The Collegian
Sunday, June 20, 2021

0

Total cumulative cases

375

Total COVID-19 tests

0.0%

Total positivity

0

Current cases

0.0%

Current monthly positivity rate

Virginia legalizes recreational marijuana, some private use permitted July 1

Virginia will be the first Southern state to legalize recreational marijuana, as it seeks to promote equity statewide.

The final bill, passed on April 7, 2021, legalizes simple possession up to one ounce of marijuana for persons 21 years of age and older and the cultivation of four marijuana plants per household beginning on July 1, 2021, according to NPR

Persons under the age of 21 or possessing between one ounce and one pound of marijuana would face a $25 fine. The bill would allow previous convictions of misdemeanor marijuana charges to be automatically expunged, according to NPR.

Andrea Simpson, professor of political science at the University of Richmond, explained the implications of this provision for racial justice efforts in Virginia.

“The race issue has to do with the fact that mass incarceration is encouraged by arrests for possession of marijuana,” Simpson said. “The question is, if marijuana is legalized, will those who are serving prison terms have their records expunged?"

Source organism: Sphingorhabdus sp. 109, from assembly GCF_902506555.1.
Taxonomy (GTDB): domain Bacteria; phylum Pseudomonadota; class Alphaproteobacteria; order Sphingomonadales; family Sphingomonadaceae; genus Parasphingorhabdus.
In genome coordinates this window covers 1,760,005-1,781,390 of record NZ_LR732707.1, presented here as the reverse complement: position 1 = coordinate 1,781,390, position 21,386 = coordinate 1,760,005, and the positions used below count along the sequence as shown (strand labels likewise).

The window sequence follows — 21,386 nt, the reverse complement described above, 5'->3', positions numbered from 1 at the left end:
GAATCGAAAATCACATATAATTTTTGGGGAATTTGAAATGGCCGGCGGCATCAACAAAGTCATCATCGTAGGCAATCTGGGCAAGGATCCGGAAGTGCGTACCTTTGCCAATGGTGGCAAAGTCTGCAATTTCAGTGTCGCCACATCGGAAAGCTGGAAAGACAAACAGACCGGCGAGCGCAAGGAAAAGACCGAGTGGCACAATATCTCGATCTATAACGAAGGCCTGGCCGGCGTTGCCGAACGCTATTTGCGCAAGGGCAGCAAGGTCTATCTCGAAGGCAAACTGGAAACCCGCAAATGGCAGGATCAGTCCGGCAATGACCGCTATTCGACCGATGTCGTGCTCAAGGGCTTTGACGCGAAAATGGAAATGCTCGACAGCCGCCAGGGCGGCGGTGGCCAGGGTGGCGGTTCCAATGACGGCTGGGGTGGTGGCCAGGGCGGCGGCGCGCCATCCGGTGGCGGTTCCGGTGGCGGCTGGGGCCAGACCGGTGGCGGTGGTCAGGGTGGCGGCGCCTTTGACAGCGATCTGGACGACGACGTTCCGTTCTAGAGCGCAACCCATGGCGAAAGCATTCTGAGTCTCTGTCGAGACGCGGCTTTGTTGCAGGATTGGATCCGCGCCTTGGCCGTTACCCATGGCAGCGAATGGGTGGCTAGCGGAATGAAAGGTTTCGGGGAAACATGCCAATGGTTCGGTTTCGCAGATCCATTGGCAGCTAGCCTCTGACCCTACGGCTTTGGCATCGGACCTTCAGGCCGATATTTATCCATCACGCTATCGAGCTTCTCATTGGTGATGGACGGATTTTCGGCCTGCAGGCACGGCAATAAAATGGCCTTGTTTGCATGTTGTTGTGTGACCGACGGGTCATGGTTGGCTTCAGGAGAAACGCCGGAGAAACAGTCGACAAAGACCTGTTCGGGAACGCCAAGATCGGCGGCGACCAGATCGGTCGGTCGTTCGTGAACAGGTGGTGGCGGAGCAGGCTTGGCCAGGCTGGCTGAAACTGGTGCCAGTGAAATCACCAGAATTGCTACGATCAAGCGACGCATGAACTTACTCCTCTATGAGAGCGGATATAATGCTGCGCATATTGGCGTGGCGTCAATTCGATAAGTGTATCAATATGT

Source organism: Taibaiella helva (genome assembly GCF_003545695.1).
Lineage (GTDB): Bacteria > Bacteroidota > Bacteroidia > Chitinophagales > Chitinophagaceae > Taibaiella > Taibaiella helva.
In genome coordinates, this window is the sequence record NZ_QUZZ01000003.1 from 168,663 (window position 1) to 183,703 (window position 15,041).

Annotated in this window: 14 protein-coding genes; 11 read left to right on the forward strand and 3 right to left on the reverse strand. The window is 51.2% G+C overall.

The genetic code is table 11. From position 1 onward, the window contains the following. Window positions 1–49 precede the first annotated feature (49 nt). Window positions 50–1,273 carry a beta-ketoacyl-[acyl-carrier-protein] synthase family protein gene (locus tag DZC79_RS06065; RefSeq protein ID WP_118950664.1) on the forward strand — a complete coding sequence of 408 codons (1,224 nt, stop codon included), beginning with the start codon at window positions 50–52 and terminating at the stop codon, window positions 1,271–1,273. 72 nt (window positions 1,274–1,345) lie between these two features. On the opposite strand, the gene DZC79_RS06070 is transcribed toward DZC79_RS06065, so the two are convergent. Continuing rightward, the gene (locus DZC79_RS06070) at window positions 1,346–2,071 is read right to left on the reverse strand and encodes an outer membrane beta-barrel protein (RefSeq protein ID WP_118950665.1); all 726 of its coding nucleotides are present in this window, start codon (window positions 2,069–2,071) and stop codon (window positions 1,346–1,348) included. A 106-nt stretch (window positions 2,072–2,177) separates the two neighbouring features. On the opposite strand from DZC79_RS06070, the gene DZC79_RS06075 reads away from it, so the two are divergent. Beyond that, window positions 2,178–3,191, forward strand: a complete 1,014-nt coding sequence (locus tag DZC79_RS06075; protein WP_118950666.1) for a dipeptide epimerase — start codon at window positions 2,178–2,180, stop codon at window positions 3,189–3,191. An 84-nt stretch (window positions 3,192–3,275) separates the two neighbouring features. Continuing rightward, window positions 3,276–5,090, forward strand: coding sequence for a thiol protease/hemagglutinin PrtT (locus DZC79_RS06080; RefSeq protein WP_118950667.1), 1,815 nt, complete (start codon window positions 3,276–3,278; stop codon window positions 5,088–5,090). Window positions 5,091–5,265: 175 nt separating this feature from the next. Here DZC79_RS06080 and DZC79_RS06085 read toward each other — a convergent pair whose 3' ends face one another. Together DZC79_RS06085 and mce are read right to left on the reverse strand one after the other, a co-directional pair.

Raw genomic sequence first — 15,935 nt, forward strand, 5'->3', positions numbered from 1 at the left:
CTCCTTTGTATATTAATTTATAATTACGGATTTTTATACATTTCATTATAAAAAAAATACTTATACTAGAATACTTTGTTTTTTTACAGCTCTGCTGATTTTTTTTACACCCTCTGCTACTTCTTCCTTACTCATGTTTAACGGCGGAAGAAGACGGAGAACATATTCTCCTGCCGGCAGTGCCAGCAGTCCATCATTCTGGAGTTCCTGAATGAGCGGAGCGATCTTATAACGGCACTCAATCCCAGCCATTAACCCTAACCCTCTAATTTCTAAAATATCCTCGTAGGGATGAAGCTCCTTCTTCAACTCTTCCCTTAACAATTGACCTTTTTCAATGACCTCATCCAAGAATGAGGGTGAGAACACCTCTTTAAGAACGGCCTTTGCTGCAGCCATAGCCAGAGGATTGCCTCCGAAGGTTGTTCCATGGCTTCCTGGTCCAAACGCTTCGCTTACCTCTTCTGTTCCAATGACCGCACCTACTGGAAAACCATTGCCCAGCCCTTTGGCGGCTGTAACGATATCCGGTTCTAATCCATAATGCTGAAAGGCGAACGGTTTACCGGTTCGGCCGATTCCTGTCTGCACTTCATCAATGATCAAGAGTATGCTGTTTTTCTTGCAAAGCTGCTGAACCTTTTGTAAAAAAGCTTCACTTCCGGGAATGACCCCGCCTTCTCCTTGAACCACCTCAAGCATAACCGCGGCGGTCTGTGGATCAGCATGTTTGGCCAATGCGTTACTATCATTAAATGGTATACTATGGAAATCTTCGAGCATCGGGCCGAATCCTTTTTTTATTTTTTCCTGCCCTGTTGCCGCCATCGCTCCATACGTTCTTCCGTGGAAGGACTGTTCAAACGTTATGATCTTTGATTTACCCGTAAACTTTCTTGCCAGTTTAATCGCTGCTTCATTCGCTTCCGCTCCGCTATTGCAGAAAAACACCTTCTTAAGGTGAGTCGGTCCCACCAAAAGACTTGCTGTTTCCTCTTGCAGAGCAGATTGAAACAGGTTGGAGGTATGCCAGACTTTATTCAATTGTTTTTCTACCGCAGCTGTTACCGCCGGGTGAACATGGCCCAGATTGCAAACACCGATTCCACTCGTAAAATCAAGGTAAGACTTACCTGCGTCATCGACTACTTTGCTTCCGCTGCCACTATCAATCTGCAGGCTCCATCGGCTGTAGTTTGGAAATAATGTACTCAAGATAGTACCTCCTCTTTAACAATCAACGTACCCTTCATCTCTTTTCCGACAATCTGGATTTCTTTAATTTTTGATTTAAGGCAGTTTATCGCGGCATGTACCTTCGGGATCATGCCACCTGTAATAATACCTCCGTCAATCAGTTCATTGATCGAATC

Beyond the criminal justice system, the legislation establishes retail cannabis markets and creates oversight agencies to regulate its sale. 

Additionally, the bill introduces the Cannabis Equity Reinvestment Fund, which will receive 30% of the tax revenue from these markets and reinvest in communities that have historically been over-policed and incarcerated because of the criminalization of marijuana, according to the bill's provisions. 

The bill's provisions will go into effect at staggered intervals and regulations will be further detailed in next year’s legislative session, according to NPR.

The bill was first introduced in the Senate on Jan. 13, 2021, by Sen. Adam Ebbin, D-Alexandria; Louise Lucas, D-Portsmouth; Joseph Morrissey, D-Hopewell City; Lionell Spruill, D-Chesapeake City; and Scott Surovell, D-Fairfax, as well as Del. Kaye Kory, D-Fairfax, according to Virginia's Legislative Information System.

The original bill entailed a longer timeline for the legalization process with simple possession becoming legal in 2024. Democratic legislators feared that leaving the decisions about specific regulations for a future legislature could potentially kill the bill if Republicans gained a majority in the House or Senate, according to NPR.

Working in collaboration with members of the legislature, Gov. Ralph Northam proposed several amendments that would speed up the process of legalization and affect penalties for youth violations. Both chambers debated the final stages and passed them with slim margins. 

Sen. Ghazala Hashmi, D-Powhatan, voted in support of the bill and attributed the intense discussion in the Senate over the final bill to the social implications of marijuana legalization. 

Enjoy what you're reading?
Signup for our newsletter

“There were debates around the concerns that, you know, that traditionally families have had, parents have had about children’s access to marijuana and the implications of that that would mean,” Hashmi said. “There were more social discussions, rather than a focus on criminal justice issues for some members of the party.”